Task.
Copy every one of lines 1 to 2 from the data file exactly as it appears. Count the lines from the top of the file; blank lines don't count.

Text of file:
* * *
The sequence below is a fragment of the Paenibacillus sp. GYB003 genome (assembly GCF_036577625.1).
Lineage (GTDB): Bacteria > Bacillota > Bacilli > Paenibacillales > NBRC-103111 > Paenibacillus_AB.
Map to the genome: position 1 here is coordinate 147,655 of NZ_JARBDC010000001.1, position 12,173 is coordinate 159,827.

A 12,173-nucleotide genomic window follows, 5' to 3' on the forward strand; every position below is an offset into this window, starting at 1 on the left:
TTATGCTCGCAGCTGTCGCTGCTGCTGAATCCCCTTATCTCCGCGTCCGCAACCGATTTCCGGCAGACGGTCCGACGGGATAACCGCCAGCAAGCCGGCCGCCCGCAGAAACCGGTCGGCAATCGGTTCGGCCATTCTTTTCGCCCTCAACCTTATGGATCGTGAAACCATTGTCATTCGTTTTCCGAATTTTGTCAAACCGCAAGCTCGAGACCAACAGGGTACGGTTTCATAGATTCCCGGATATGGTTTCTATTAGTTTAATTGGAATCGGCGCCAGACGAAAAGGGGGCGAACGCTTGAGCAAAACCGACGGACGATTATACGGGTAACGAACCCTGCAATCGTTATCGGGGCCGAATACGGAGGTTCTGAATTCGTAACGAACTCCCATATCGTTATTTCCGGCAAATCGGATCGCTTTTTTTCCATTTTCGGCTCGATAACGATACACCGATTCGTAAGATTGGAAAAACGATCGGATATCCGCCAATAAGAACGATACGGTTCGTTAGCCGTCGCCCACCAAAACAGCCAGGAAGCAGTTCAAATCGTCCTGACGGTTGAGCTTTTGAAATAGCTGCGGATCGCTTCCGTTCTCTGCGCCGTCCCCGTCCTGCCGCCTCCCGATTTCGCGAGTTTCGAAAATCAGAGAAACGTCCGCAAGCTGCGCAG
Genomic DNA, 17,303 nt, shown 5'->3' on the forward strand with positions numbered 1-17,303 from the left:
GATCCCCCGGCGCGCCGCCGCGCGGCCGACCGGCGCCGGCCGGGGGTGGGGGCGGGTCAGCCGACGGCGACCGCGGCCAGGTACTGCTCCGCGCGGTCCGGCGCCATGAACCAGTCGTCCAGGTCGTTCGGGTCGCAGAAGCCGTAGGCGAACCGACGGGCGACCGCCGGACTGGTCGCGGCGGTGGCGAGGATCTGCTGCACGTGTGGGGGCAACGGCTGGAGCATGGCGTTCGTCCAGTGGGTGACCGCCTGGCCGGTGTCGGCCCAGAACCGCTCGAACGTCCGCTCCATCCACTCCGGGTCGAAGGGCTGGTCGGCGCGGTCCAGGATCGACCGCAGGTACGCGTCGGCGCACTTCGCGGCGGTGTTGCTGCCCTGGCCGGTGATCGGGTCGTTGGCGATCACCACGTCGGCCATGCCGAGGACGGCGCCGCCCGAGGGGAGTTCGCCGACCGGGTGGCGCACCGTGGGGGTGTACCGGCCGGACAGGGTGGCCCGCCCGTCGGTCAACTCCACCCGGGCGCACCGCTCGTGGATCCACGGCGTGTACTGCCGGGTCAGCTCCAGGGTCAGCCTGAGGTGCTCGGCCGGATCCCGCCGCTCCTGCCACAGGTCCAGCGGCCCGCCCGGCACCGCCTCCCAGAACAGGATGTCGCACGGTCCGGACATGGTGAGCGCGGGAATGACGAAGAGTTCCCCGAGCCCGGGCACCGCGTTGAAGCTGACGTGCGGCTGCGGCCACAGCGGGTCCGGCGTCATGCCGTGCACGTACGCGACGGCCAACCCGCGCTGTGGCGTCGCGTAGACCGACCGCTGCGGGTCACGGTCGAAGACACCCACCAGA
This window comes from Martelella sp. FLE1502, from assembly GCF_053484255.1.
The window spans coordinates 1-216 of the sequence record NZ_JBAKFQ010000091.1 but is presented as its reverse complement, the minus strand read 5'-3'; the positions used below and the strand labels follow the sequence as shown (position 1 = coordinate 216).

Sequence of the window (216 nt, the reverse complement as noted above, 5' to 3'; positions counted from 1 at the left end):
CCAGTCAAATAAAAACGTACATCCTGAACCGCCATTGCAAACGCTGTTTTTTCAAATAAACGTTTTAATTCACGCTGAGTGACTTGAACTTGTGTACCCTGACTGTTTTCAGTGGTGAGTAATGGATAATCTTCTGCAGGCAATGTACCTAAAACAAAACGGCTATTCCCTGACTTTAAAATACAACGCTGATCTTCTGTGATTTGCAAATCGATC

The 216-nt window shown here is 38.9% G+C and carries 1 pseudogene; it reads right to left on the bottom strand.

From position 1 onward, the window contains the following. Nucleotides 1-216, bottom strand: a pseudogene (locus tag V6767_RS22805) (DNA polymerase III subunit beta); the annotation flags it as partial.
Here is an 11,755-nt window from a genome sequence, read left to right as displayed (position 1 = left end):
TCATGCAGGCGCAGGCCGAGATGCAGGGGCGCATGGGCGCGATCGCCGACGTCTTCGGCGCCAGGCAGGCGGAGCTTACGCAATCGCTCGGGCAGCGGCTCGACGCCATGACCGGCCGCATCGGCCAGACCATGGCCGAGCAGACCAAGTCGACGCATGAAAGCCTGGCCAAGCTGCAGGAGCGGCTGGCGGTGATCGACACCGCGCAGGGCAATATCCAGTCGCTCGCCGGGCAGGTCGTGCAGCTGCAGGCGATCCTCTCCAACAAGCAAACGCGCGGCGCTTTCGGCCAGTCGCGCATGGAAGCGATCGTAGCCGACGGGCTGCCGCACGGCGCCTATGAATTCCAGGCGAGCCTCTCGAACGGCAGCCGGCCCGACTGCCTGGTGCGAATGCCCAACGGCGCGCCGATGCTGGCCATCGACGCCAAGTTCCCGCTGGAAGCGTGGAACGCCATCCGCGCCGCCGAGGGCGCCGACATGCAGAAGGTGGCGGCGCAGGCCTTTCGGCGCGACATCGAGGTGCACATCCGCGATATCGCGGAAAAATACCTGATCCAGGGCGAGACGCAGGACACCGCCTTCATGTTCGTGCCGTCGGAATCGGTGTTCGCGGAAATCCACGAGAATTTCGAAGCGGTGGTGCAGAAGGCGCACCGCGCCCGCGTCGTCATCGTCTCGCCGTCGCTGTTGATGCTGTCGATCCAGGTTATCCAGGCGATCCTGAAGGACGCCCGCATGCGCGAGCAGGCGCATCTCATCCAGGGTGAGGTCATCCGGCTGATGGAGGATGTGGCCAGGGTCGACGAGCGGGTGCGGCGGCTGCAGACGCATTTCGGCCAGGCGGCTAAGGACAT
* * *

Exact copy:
The sequence below is a fragment of the Paenibacillus sp. GYB003 genome (assembly GCF_036577625.1).
Lineage (GTDB): Bacteria > Bacillota > Bacilli > Paenibacillales > NBRC-103111 > Paenibacillus_AB.